The Cork Examiner, 11 August 1847

P O L I C E   O F F I C E — Y E S T E R D A Y .
As soon as Captain White had disposed of the persons brought before him from the Bridewell, for examination, this morning, he immediately addressed the Constabulary, and wished to ascertain who was the Sergeant on duty for the day. On being informed that it was Constable Phelan, he then said it was necessary for him to give him some directions respecting several nuisances in the public streets, but more particularly the beggars, who still continue to infest them, notwithstanding all the precautions that had been adopted for the purpose of suppressing the practice.
   Bench—I should like to learn whether Mr. Walker has yet got a copy of the Vagrant Act?
   Constable—I don't believe he has, Sir.
   Bench—It will be very necessary that he should be supplied with it, for indeed it would be right that you should all peruse it, and be perfectly acquainted with the powers entrusted to you by the provisions of this act. Let me know whether the Inspector has been furnished with a copy.
   Constable—I shall make the enquiry, your Worship immediately.
   Bench—Let the Constables be directed to clear the streets at once of all such characters as may be found begging from the Public, and annoying and blocking up the doors and passages of the shopkeepers and dealers all through the city. The condition of the respectable traders on the Parade and in Patrick Street indeed is lamentable —Let me find that every one of these Beggars shall be brought before the magistrates forthwith as they are taken up and be dealt with under the act—It is really time that something should be effectively done to suppress this abominable nuisance. For my part I will take care that every one of them shall be visited with the most condign punishment that the law imposes, as they have outraged every feeling of decency and every degree of forebearance. It is not in human nature to endure such an outrageous system of mendicant persecution, and it must be put an end to. The shopkeepers are really to be pitied, and I have at various times done my best to get them rid of this abomination.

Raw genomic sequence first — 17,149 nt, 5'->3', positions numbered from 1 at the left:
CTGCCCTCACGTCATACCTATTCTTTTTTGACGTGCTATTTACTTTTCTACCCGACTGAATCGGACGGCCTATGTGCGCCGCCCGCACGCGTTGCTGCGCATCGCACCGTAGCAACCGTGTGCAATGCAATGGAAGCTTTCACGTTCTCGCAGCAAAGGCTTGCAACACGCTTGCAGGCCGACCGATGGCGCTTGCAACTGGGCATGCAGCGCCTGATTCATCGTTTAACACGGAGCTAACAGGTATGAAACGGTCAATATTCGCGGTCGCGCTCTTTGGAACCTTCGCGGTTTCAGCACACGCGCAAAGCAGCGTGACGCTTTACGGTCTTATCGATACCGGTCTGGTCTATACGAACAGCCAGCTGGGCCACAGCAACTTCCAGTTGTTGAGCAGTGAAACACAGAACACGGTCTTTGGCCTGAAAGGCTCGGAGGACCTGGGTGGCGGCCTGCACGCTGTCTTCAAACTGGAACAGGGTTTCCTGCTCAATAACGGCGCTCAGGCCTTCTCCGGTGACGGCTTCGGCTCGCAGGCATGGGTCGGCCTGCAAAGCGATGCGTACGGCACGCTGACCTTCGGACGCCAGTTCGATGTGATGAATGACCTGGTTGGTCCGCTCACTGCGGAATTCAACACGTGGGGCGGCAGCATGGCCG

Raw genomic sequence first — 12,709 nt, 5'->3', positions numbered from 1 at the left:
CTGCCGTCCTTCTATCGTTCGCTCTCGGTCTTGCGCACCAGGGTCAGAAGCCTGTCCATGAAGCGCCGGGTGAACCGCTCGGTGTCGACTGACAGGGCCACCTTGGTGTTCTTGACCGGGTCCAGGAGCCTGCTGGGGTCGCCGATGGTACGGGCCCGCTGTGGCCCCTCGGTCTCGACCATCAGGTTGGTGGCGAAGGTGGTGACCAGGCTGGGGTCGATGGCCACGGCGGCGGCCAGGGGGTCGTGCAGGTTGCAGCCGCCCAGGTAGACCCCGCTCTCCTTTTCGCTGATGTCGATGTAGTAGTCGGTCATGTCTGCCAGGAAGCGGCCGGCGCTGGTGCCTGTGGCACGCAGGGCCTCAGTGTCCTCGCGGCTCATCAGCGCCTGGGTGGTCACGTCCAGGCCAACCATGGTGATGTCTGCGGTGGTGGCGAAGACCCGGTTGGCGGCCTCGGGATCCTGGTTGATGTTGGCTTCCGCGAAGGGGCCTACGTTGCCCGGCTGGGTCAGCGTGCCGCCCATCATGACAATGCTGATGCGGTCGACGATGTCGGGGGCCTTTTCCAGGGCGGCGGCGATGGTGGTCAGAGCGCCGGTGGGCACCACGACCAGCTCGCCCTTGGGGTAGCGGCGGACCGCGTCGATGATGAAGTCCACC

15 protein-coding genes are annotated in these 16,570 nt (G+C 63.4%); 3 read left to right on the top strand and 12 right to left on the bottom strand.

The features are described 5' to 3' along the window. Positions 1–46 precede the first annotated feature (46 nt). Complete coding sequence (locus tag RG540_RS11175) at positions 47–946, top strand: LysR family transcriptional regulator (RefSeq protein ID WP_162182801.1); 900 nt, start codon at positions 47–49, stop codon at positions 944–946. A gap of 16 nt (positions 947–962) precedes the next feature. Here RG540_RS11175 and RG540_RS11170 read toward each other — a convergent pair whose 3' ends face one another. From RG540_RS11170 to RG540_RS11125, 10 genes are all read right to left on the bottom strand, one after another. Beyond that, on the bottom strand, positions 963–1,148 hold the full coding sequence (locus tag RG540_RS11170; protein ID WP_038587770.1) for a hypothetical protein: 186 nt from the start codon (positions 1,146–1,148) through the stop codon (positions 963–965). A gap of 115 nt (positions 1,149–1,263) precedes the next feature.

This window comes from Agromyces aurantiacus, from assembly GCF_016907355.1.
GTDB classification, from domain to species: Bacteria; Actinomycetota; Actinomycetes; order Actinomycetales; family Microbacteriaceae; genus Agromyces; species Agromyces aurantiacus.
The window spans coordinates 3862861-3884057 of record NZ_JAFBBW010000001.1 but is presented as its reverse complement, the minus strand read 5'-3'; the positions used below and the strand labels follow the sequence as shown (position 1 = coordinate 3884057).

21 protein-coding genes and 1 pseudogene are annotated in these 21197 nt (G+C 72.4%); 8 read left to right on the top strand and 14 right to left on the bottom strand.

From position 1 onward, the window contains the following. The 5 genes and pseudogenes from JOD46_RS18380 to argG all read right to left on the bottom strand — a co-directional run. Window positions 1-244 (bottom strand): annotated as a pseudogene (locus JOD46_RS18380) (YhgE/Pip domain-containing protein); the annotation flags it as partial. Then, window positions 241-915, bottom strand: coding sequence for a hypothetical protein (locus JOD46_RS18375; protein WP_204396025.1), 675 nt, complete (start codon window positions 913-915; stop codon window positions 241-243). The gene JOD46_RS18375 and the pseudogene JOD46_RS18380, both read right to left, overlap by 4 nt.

PIRACY ON THE COAST OF IRELAND.—The following vessels are employed on the Coast of Ireland, in protecting the meal vessels and merchantmen from being plundered by the lawless pirate fishermen who infest the particular localities for that purpose. The Fearless, steam-vessel, Lieut. Commander Richardson, cruising between Limerick and the river Fergus ; the Lucifer, steam vessel, Lieut. Commander Smith, cruising between Sligo and Killybegs ; the Dasher, steam vessel, Lieut. Commander French, cruising in Black-sod Bay ; the Emerald, tender, Second Master Commander Beach, cruising along the islands in Black-sod Bay ; the Bloodhound steam vessel, Lieutenant Commander Phillips, Broadhaven Harbour ; Belmullet, cruising between Eagle Island and Killala Bay ; and the Myrmidon, Lieut. Commander Roberts, cruising between Carrick, Ross, and Waterford.
   THE FEVER IN THE SQUADRON.—In consequence of reports of fever prevailing on board the Andromeda, store and provision depot, stationed at Killybegs, Deputy Inspector of Hospitals, Dr. Lindsy, has proceeded from Cork thither in the Swallow, steam vessel, to inquire into the state of the ship's company.
   LONGEVITY.—At Limerick city election on Thursday, David O'Brien, of Borheen, farmer, and £10 house holder, voted for O'Brien and O'Connell. He was aged 105 years, and was brought in a chair to the polling booth.

The Schooner BLARNEY (Screw Propelled,) Captain SULLIVAN. Agent in Paris, Mr. HENRY BENNETT, 6, Rue de la Paix. Agent at Havre, Mr. WM. DAVIDSON. Agent at Liverpool, WM. WILSON & SON, 15, Water-st.
   Carriages, Horses, and Goods intended for Shipment should be at the Packet an Hour before the time of Sailing.
   The Company requests Passengers to look after their own Luggage, as they will not be accountable for same, unless entered and paid for.
THOS. WINDER, Manager.    
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